How to Pick an IRA That’s Right for You (via Credit.com)

One of the most common questions I hear from clients is whether they should invest in a traditional IRA or a Roth IRA. Let’s start with an understanding of the difference between the two. The biggest difference between a traditional IRA and a Roth IRA is when you pay taxes. I like to think of it…

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A Money Moment with Jane – A Few Financial Planning Suggestions for the Fall

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By Jane M. Young, CFP, EA

 

  • Required Minimum Distributions were not required for 2009.  However, if you are at least 70½ you will be required to take a distribution in 2010.

 

  • If you are planning to convert some of your regular IRA to a Roth IRA, do so in 2010 to spread the taxes over 2011 and 2112.

 

  • Have you maximized your Roth IRA and 401k contribution?  The 2010 contribution limit for the Roth is $5,000 plus a $1,000 catch-up provision if you are 50 or older.  The 2010 contribution limit for 401k plans is $16,500 plus a $5,500 catch-up provision if you are 50 or older.

 

  • This is a good time to do some tax planning to make sure your withholdings or estimates are adequate to cover the taxes you will owe in April. 

 

  • Do you have any underperforming stocks or mutual funds that should be sold to take advantage of a tax loss in 2010?

 

  • Now is the time to go through your home for items to be donated to charity.  These can provide a nice deduction on your 2010 tax return.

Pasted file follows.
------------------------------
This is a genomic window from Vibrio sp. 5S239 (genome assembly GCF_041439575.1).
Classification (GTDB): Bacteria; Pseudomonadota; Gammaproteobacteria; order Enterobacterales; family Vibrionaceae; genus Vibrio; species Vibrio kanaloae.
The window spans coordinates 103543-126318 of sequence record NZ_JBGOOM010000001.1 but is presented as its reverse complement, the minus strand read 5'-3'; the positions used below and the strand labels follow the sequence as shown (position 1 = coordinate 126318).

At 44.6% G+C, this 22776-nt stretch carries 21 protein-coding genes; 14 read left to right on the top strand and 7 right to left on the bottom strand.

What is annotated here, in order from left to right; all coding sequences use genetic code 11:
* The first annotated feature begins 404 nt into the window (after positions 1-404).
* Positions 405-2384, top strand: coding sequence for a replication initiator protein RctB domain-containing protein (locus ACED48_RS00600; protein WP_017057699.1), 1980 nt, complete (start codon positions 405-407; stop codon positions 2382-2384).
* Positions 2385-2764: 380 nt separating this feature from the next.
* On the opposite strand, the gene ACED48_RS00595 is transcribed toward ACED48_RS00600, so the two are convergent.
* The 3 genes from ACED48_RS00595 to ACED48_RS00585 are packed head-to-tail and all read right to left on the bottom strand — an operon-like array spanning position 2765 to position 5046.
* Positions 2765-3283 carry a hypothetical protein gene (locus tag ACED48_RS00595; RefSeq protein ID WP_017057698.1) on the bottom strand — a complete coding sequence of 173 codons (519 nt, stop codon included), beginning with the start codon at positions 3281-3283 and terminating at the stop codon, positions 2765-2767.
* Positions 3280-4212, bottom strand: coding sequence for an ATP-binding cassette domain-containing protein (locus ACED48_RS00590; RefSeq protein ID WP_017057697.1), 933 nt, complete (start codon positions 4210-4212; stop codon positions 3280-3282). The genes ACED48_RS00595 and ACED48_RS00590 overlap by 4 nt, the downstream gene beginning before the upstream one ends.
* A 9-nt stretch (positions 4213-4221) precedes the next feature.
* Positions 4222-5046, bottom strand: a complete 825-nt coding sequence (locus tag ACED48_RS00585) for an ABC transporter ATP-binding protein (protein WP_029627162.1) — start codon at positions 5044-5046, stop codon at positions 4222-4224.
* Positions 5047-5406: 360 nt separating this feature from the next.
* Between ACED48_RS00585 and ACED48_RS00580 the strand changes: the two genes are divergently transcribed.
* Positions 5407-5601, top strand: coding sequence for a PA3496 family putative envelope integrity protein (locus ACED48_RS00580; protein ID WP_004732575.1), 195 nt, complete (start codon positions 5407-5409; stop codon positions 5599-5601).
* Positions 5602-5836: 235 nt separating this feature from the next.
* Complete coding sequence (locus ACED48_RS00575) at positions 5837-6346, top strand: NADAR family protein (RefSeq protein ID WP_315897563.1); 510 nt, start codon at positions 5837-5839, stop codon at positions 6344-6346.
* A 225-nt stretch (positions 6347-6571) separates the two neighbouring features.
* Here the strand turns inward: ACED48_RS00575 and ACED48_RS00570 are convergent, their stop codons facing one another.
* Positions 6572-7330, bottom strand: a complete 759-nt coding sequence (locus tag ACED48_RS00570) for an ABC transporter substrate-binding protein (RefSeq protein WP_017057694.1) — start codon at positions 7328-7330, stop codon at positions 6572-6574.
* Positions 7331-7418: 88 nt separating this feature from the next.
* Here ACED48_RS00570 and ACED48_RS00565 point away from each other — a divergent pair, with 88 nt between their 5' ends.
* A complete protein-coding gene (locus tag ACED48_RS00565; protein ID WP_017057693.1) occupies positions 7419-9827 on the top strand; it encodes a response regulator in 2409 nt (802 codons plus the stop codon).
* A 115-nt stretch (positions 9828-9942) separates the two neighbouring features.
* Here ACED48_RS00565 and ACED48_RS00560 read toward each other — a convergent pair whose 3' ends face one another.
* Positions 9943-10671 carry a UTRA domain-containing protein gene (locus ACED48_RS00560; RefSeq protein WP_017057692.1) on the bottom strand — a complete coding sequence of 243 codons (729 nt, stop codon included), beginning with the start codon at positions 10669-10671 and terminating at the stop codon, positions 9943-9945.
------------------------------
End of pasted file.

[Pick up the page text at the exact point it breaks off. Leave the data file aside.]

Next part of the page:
• Start planning for Christmas now and save money by working to a plan. 

 

To Convert or Not Convert – Looking Beyond the Roth IRA Conversion Calculator

Jane M. Young, CFP, EA

As I mentioned in the previous article on Roth IRAs, with a Roth IRA you pay income tax now and not upon distribution. With a traditional IRA you defer taxes today and pay income taxes upon deferral. When you convert a Traditional IRA to a Roth IRA you must pay regular income taxes on the amount that is converted. The advisability of converting to a Roth depends on the length of time you have until you take distributions, your tax rate today and your anticipated tax rate upon retirement and your projected return on your investments.

When you run your numbers through one of the numerous calculators available on the internet you may or may not see a big savings in doing a Roth Conversion. However, there are several other factors that may tilt the scale toward converting some of your money to a Roth.

• Income tax rates are currently very low and there is a general consensus that they will increase considerably by the time you start taking distributions. With a Roth conversion you pay the tax now at the lower rates and take tax free distributions when the tax rates are higher.